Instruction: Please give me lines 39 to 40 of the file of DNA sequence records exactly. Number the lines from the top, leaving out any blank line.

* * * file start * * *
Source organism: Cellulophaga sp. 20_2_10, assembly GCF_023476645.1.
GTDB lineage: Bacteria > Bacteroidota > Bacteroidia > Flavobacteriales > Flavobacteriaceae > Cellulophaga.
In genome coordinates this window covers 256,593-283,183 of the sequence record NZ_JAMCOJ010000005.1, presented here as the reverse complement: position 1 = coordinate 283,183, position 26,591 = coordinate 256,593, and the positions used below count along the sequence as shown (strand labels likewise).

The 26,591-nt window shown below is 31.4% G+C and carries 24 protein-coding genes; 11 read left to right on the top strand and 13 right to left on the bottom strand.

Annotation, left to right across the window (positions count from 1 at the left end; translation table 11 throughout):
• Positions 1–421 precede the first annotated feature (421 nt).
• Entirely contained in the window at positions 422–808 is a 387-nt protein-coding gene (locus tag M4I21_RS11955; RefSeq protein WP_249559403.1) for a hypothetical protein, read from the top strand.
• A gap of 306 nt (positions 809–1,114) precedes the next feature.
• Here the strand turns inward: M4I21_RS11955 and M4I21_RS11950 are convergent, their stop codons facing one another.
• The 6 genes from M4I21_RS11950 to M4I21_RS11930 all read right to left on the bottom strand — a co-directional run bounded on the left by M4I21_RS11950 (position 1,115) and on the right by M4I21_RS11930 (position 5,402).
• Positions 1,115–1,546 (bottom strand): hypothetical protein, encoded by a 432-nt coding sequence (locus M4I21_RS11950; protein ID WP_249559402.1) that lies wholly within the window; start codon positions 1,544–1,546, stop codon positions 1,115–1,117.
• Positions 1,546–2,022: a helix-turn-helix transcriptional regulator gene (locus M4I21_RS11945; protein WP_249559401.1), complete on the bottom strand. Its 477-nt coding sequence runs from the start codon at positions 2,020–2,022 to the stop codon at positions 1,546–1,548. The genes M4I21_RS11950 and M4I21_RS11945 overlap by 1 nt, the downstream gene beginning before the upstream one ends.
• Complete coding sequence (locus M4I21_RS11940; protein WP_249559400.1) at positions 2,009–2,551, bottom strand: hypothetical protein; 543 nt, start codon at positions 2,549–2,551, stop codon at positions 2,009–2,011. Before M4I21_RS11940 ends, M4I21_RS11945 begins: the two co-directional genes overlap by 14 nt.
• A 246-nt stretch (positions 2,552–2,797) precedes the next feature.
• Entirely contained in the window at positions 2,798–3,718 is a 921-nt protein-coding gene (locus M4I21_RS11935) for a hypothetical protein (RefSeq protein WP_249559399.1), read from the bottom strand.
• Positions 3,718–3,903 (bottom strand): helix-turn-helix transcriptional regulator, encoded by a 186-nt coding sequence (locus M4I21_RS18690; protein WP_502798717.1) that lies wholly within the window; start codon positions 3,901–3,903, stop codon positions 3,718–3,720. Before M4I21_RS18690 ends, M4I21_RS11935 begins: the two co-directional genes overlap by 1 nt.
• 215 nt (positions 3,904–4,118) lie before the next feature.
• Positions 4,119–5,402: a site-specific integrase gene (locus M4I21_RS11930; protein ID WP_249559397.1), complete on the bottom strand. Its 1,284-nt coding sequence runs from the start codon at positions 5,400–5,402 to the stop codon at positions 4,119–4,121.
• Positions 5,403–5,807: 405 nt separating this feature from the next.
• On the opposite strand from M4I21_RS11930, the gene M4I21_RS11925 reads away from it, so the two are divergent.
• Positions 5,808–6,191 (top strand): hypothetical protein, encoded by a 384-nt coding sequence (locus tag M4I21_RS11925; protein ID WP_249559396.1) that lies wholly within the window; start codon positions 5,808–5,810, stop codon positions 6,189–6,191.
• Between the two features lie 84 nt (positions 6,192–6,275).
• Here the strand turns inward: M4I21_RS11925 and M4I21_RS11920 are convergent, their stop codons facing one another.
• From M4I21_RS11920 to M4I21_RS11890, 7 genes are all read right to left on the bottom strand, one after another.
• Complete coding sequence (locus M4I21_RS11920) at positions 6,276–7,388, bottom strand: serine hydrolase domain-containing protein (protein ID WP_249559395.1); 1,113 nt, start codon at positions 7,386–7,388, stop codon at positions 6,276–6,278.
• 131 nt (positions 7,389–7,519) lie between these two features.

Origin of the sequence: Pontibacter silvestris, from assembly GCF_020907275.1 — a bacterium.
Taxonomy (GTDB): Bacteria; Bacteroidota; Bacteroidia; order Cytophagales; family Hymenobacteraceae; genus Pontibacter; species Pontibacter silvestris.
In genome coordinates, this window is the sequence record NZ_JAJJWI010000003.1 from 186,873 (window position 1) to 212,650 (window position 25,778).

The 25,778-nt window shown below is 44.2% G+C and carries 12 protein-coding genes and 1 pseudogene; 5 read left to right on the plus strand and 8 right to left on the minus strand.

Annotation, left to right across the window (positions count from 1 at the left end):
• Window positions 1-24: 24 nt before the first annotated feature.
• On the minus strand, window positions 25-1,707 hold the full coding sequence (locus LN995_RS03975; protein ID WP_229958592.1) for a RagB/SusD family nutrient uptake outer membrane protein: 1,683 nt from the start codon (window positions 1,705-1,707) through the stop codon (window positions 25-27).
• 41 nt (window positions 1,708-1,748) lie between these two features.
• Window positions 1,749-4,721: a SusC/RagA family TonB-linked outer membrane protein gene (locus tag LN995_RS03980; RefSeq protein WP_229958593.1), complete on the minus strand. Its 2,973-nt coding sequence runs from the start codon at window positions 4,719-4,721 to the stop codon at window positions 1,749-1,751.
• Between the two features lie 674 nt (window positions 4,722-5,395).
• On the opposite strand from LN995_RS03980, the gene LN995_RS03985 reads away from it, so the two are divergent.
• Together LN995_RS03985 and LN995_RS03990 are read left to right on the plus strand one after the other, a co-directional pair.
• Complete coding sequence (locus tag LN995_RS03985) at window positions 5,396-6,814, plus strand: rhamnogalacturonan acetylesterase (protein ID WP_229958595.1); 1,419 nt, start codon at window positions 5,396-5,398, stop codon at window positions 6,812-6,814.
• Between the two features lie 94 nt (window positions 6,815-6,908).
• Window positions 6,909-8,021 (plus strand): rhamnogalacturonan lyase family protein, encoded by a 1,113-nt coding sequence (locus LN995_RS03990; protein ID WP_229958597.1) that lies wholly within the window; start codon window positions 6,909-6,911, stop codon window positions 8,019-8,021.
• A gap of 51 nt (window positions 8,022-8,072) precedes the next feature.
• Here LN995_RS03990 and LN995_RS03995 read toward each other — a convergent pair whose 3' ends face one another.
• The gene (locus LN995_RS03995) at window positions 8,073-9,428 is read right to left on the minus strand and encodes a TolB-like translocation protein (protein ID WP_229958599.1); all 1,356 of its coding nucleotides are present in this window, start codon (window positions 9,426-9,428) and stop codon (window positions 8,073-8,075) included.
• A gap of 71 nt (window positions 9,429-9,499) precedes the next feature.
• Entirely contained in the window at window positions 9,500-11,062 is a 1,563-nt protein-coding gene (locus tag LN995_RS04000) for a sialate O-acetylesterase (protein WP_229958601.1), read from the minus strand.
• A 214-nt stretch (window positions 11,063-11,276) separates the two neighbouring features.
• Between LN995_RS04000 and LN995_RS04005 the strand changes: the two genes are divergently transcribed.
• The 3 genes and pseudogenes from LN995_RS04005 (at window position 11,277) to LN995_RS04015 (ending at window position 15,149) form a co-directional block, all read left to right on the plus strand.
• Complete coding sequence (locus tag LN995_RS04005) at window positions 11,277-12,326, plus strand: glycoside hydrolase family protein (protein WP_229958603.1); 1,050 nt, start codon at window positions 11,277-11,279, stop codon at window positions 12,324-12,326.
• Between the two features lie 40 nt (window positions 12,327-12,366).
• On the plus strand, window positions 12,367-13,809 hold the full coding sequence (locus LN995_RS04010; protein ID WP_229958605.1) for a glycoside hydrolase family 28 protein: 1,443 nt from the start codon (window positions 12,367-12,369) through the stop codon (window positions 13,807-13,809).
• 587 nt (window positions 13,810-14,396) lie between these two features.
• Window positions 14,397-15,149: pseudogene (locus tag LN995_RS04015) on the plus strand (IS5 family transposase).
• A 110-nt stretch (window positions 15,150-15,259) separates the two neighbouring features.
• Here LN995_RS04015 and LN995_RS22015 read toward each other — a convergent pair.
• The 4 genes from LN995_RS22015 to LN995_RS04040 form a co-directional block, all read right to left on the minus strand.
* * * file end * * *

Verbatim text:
• Complete coding sequence (locus tag LN995_RS03985) at window positions 5,396-6,814, plus strand: rhamnogalacturonan acetylesterase (protein ID WP_229958595.1); 1,419 nt, start codon at window positions 5,396-5,398, stop codon at window positions 6,812-6,814.
• Between the two features lie 94 nt (window positions 6,815-6,908).